BMW is ramping up its plants again from 4 May, starting with the US car plant in Spartanburg and the motorcycle plant in Berlin. From 11 May, car production in Dingolfing in Lower Bavaria is to restart and “on 18 May at the earliest” the BMW main plant in Munich as well as the plants in Leipzig (BMW i3), Regensburg, in Rosslyn in South Africa and the mini plant in Oxford, where the electric mini will be manufactured.

Update 28 April 2020: Tesla’s plan to restart production at its plant in Fremont, California, on 4 May looks questionable. Apparently, the coronavirus protective measures in the area are being extended until the end of May. According to a report, Tesla is said to have already informed some employees in an email that they do not have to appear at work as planned. These were supposed to be paint shop employees who were to prepare their area this week for the production start on 4 May.

Tesla has not issued an official statement on the matter yet – it is also not clear whether Tesla will stick to the production start in Gigafactory 1 in Nevada, also scheduled for 4 May. The electric car manufacturer may possibly make a statement tomorrow when it announces its financial figures for the 1st quarter. These figures are likely to be affected above all by the interim corona shutdown in China. The plant in Fremont was only closed on 23 March shortly before the end of the quarter. The fact that no car has been built in Fremont since then is likely to have a particular impact on the second quarter: if the protective measures are indeed extended until June, the production shutdown in Fremont will affect two of the three months of the quarter.

Update 04 May 2020: More car manufacturers are resuming production of their (electric) cars and components in Europe. While Porsche‘s assembly lines in Zuffenhausen (Taycan) and Leipzig (Panamera PHEV) are running again after some delays since Monday, VW’s Czech subsidiary Škoda has also resumed assembly of high-voltage traction batteries for plug-in hybrid models of the Volkswagen Group at its headquarters in Mladá Boleslav as planned. However, Škoda does not name exact production capacities. It only says that the batteries will be built “in the required quantities”.

Daimler has also restarted production at its German car plants (Untertürkheim, Berlin, Hamburg, Sindelfingen and Bremen). From an electrical point of view, the Bremen site is important here, where, as is well known, the EQC is being built. At Mercedes, production is to be ramped up again in stages, so reduced capacities are also to be expected initially. However, there will probably not be a shortage of batteries: Battery assembly in Kamenz continued uninterruptedly – but with two completely decoupled shifts.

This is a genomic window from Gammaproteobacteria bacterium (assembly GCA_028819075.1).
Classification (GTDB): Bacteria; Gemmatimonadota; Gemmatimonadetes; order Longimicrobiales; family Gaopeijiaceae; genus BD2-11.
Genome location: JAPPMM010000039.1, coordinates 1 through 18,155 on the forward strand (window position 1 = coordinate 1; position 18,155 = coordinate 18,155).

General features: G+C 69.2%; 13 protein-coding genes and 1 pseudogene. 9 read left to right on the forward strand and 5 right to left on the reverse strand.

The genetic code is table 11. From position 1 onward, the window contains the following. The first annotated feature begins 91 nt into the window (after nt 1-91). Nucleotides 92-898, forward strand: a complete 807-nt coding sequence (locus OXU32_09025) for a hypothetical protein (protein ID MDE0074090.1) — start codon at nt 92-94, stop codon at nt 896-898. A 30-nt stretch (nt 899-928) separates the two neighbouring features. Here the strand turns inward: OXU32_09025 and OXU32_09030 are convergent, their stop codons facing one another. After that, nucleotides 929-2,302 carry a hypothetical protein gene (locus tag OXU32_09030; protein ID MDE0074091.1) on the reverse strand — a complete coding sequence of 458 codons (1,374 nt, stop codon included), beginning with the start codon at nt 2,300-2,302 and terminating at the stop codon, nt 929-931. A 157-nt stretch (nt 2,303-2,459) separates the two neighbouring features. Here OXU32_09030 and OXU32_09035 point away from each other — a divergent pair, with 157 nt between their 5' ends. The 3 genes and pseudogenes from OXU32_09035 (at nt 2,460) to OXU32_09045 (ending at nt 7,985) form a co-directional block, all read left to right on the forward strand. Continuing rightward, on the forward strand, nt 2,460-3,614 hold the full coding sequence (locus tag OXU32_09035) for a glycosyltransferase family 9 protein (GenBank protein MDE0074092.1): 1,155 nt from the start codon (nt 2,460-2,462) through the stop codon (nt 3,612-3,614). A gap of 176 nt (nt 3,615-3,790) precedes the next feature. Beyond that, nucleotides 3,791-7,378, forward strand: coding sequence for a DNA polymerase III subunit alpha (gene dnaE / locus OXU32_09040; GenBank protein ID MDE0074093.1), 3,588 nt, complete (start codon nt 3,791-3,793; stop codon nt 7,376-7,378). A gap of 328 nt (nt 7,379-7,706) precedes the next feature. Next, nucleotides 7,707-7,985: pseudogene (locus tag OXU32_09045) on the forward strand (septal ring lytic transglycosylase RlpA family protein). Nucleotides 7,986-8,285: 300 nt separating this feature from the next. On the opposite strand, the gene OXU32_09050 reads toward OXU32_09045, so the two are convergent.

Nissan‘s plant in Barcelona will start up again today. Among other things, the e-NV200 will be manufactured there. In Sunderland in the north of England, where the Leaf, is produced, a gradual restart of vehicle production is planned no sooner than for the beginning of June.

Update 04 June 2020: BYD has begun the gradual reopening of its electric bus production facility in Lancaster, California. As with many other manufacturers, the production break has thus lasted much longer than initially planned: When the plant closed at the end of March, the talk was of two weeks. “As it reopens, BYD will continue to follow guidelines for safe operations set by California, Los Angeles County, and the City of Lancaster while ramping up production of all-electric transit buses and motor coaches that meet stringent Buy America standards,” the Chinese company writes.

Furthermore, BYD is also starting to sell electric cars in Colombia together with the local distributor Motorysa. The first order from Motorysa includes 132 electric cars from BYD, which will be delivered in the second half of this year and sold in Bogotá, Medellin, Cali and other cities

Update 09 June 2020: After about three months of downtime due to the spread of the corona virus, the Nissan plant in Sunderland has now restarted vehicle production. The Sunderland plant produces the Nissan Leaf, among other vehicles.

According to Nissan, a total of 5,000 processes at the plant have been subjected to a strict risk assessment to ensure that the health of the employees cannot be endangered. The improved safety measures include the installation of new separation units between employees, such as screens, barriers and partitions. A new one-way system has also been developed to prevent employees from getting too close to each other when walking around the plant. The break system and rest areas have also been adapted for this purpose (Hyundai), (Audi) (both in German), (update), (update), (Porsche update in German),, (Tesla), (Daimler in German), (VW in German),, (Porsche in German), (Renault in German),,, (Tesla),, (Tesla),,,,, (bus factory), (Columbia), (Sunderland)